An Investigation of University Selection Procedures

Mayer, Colin and Collier, Paul (1986) An Investigation of University Selection Procedures. The Economic Journal, 96 (Sup). pp. 163-170.


This article re-examines the selection process in the context of a sample of applicants to read Philosophy, Politics and Economics at Oxford University in 1978. We have observed that a stable equation can be estimated that correctly classifies a high proportion of candidates between accepted and rejected categories and forecasts well out of sample. Performance in Oxford's own entrance exam was found to be the most important public examination influence on the probability of being accepted. A- and O-levels, while less influential, were still highly significant. Inclusion of individual entrance and A-level marks substantially improved the performance of the function and some exam results were observed to be more significant than others. Socioeconomic variables as a group were highly significant. While women had a slightly higher probability of being admitted ceteris paribus than men there was not much evidence of sex discrimination. Far more important was the type of school from which the candidate came. Finally, in contrast to selection, the decision to award a scholarship or exhibition appears to be based virtually entirely on entrance exam performance and, to a lesser extent, A-level grades.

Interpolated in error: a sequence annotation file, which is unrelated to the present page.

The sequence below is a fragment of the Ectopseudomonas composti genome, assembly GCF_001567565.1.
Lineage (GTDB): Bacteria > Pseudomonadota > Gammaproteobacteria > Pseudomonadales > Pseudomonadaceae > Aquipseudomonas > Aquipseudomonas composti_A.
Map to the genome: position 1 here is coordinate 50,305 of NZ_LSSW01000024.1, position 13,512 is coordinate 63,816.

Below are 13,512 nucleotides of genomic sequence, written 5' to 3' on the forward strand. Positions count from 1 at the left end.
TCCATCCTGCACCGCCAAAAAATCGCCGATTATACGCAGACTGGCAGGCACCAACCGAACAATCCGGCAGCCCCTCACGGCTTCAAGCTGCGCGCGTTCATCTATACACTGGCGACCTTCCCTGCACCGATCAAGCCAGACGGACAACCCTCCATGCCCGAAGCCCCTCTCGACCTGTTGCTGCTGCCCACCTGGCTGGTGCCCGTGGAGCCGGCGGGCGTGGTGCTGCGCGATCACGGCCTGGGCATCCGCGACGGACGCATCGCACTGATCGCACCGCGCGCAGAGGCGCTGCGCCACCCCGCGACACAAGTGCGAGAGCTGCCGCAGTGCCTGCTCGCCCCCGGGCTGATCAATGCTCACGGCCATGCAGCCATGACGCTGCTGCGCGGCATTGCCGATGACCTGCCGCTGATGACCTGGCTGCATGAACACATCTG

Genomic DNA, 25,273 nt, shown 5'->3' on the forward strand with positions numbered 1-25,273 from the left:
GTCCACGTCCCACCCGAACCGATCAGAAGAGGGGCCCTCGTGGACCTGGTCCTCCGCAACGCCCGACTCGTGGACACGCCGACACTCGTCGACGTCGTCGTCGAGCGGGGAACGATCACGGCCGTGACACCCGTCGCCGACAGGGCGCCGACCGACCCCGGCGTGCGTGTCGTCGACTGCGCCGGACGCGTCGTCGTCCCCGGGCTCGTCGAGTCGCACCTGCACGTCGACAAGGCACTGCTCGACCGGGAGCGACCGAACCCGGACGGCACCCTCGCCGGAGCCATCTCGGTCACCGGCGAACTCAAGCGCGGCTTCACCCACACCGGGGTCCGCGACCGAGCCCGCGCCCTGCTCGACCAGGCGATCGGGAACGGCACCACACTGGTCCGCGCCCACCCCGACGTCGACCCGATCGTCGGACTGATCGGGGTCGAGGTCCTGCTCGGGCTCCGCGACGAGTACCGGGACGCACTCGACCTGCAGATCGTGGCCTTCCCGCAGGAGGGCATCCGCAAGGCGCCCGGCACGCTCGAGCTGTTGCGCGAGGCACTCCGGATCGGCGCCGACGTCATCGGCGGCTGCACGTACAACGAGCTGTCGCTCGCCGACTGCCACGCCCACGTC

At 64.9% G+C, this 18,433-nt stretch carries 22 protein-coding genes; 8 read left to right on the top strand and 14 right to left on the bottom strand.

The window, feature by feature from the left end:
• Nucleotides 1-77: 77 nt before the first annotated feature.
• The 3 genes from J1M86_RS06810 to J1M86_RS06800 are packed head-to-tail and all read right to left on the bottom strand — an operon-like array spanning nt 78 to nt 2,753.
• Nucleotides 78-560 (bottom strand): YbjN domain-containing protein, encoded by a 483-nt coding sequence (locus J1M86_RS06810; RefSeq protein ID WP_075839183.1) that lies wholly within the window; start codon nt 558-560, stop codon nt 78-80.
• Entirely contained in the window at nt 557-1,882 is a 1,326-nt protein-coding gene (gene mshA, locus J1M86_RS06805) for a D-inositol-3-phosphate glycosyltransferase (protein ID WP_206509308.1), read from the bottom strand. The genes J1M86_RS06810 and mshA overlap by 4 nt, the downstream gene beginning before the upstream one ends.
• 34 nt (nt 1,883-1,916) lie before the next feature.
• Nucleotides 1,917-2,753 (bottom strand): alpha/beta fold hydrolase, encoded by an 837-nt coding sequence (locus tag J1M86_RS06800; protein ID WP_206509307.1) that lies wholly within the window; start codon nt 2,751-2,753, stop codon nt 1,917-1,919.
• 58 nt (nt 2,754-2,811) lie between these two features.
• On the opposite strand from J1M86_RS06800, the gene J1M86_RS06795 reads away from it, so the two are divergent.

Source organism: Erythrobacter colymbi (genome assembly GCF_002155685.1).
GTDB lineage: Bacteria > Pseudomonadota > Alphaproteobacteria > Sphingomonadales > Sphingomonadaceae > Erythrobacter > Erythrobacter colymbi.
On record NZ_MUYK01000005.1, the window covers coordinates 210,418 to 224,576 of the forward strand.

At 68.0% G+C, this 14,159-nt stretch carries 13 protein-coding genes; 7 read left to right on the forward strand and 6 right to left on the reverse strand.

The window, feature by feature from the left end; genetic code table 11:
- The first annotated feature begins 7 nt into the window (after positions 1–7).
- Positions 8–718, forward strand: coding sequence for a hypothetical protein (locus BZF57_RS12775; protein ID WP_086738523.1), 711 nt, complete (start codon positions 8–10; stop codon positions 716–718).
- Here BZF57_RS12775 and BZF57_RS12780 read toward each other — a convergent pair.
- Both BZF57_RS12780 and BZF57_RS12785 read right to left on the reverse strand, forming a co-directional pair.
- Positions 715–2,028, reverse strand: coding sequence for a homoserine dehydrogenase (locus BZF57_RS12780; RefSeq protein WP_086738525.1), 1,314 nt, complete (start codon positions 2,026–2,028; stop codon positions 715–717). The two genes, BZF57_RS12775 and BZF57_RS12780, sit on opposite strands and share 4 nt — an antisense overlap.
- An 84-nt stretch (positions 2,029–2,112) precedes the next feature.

Item Type: Article
Keywords: university selection; finance
Subject(s): Finance
Date Deposited: 08 Mar 2012 13:43
Last Modified: 20 Sep 2018 08:22
Funders: N/A

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